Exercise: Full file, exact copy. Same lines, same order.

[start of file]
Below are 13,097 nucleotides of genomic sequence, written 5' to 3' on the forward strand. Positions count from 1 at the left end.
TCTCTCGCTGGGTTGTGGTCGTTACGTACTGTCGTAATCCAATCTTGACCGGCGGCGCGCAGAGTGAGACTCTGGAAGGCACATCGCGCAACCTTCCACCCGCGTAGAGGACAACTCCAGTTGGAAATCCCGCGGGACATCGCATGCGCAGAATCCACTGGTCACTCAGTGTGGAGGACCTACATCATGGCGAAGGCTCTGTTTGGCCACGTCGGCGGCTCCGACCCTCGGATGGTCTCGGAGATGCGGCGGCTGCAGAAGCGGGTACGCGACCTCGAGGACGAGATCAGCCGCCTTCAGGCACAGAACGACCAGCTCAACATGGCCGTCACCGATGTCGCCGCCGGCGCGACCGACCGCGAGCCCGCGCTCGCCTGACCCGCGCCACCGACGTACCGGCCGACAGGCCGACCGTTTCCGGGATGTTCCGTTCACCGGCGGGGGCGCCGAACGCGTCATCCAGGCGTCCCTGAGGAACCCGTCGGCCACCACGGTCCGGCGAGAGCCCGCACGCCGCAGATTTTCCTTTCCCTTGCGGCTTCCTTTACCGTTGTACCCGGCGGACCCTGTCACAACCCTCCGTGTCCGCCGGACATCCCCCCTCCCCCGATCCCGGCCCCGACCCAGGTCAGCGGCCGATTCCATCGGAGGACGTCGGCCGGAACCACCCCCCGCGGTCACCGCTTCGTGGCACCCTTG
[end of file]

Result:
Below are 13,097 nucleotides of genomic sequence, written 5' to 3' on the forward strand. Positions count from 1 at the left end.
TCTCTCGCTGGGTTGTGGTCGTTACGTACTGTCGTAATCCAATCTTGACCGGCGGCGCGCAGAGTGAGACTCTGGAAGGCACATCGCGCAACCTTCCACCCGCGTAGAGGACAACTCCAGTTGGAAATCCCGCGGGACATCGCATGCGCAGAATCCACTGGTCACTCAGTGTGGAGGACCTACATCATGGCGAAGGCTCTGTTTGGCCACGTCGGCGGCTCCGACCCTCGGATGGTCTCGGAGATGCGGCGGCTGCAGAAGCGGGTACGCGACCTCGAGGACGAGATCAGCCGCCTTCAGGCACAGAACGACCAGCTCAACATGGCCGTCACCGATGTCGCCGCCGGCGCGACCGACCGCGAGCCCGCGCTCGCCTGACCCGCGCCACCGACGTACCGGCCGACAGGCCGACCGTTTCCGGGATGTTCCGTTCACCGGCGGGGGCGCCGAACGCGTCATCCAGGCGTCCCTGAGGAACCCGTCGGCCACCACGGTCCGGCGAGAGCCCGCACGCCGCAGATTTTCCTTTCCCTTGCGGCTTCCTTTACCGTTGTACCCGGCGGACCCTGTCACAACCCTCCGTGTCCGCCGGACATCCCCCCTCCCCCGATCCCGGCCCCGACCCAGGTCAGCGGCCGATTCCATCGGAGGACGTCGGCCGGAACCACCCCCCGCGGTCACCGCTTCGTGGCACCCTTG